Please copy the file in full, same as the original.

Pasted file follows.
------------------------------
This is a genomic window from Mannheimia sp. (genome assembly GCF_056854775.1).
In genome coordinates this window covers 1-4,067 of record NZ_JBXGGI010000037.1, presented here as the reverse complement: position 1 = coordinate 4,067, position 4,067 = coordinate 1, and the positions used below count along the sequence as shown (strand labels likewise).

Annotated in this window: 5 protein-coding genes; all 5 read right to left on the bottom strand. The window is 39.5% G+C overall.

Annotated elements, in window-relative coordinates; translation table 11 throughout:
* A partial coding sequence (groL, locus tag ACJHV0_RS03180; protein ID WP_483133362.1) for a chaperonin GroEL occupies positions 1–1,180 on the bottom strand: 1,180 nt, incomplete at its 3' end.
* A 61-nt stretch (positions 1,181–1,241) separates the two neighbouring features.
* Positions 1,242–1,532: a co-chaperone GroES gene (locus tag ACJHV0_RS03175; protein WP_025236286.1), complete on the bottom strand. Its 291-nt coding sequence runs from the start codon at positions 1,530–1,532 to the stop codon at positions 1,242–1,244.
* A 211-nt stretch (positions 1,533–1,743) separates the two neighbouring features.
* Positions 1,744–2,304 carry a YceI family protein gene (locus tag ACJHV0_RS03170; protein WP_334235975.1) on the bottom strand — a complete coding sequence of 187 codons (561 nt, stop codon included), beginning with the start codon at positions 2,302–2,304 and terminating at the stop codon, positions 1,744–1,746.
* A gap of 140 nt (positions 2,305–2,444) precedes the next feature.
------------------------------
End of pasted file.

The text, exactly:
This is a genomic window from Mannheimia sp. (genome assembly GCF_056854775.1).
In genome coordinates this window covers 1-4,067 of record NZ_JBXGGI010000037.1, presented here as the reverse complement: position 1 = coordinate 4,067, position 4,067 = coordinate 1, and the positions used below count along the sequence as shown (strand labels likewise).

Annotated in this window: 5 protein-coding genes; all 5 read right to left on the bottom strand. The window is 39.5% G+C overall.

Annotated elements, in window-relative coordinates; translation table 11 throughout:
* A partial coding sequence (groL, locus tag ACJHV0_RS03180; protein ID WP_483133362.1) for a chaperonin GroEL occupies positions 1–1,180 on the bottom strand: 1,180 nt, incomplete at its 3' end.
* A 61-nt stretch (positions 1,181–1,241) separates the two neighbouring features.
* Positions 1,242–1,532: a co-chaperone GroES gene (locus tag ACJHV0_RS03175; protein WP_025236286.1), complete on the bottom strand. Its 291-nt coding sequence runs from the start codon at positions 1,530–1,532 to the stop codon at positions 1,242–1,244.
* A 211-nt stretch (positions 1,533–1,743) separates the two neighbouring features.
* Positions 1,744–2,304 carry a YceI family protein gene (locus tag ACJHV0_RS03170; protein WP_334235975.1) on the bottom strand — a complete coding sequence of 187 codons (561 nt, stop codon included), beginning with the start codon at positions 2,302–2,304 and terminating at the stop codon, positions 1,744–1,746.
* A gap of 140 nt (positions 2,305–2,444) precedes the next feature.